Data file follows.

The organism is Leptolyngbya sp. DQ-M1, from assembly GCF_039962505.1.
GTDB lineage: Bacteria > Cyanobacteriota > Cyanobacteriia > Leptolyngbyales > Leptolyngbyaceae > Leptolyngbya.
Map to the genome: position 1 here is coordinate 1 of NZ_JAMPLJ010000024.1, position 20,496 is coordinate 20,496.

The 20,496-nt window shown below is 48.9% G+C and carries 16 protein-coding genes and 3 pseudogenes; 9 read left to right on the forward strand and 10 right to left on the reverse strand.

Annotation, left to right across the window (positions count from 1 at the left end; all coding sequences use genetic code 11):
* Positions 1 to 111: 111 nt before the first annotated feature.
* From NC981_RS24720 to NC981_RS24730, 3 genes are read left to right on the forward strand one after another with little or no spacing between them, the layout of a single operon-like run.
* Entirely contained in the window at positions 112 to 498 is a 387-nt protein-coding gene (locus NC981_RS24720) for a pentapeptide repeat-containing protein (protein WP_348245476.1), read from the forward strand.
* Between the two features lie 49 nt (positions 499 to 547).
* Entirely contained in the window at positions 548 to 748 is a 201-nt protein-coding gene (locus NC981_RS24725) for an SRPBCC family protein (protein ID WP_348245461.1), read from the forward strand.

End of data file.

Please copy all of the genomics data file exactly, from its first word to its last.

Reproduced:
The organism is Leptolyngbya sp. DQ-M1, from assembly GCF_039962505.1.
GTDB lineage: Bacteria > Cyanobacteriota > Cyanobacteriia > Leptolyngbyales > Leptolyngbyaceae > Leptolyngbya.
Map to the genome: position 1 here is coordinate 1 of NZ_JAMPLJ010000024.1, position 20,496 is coordinate 20,496.

The 20,496-nt window shown below is 48.9% G+C and carries 16 protein-coding genes and 3 pseudogenes; 9 read left to right on the forward strand and 10 right to left on the reverse strand.

Annotation, left to right across the window (positions count from 1 at the left end; all coding sequences use genetic code 11):
* Positions 1 to 111: 111 nt before the first annotated feature.
* From NC981_RS24720 to NC981_RS24730, 3 genes are read left to right on the forward strand one after another with little or no spacing between them, the layout of a single operon-like run.
* Entirely contained in the window at positions 112 to 498 is a 387-nt protein-coding gene (locus NC981_RS24720) for a pentapeptide repeat-containing protein (protein WP_348245476.1), read from the forward strand.
* Between the two features lie 49 nt (positions 499 to 547).
* Entirely contained in the window at positions 548 to 748 is a 201-nt protein-coding gene (locus NC981_RS24725) for an SRPBCC family protein (protein ID WP_348245461.1), read from the forward strand.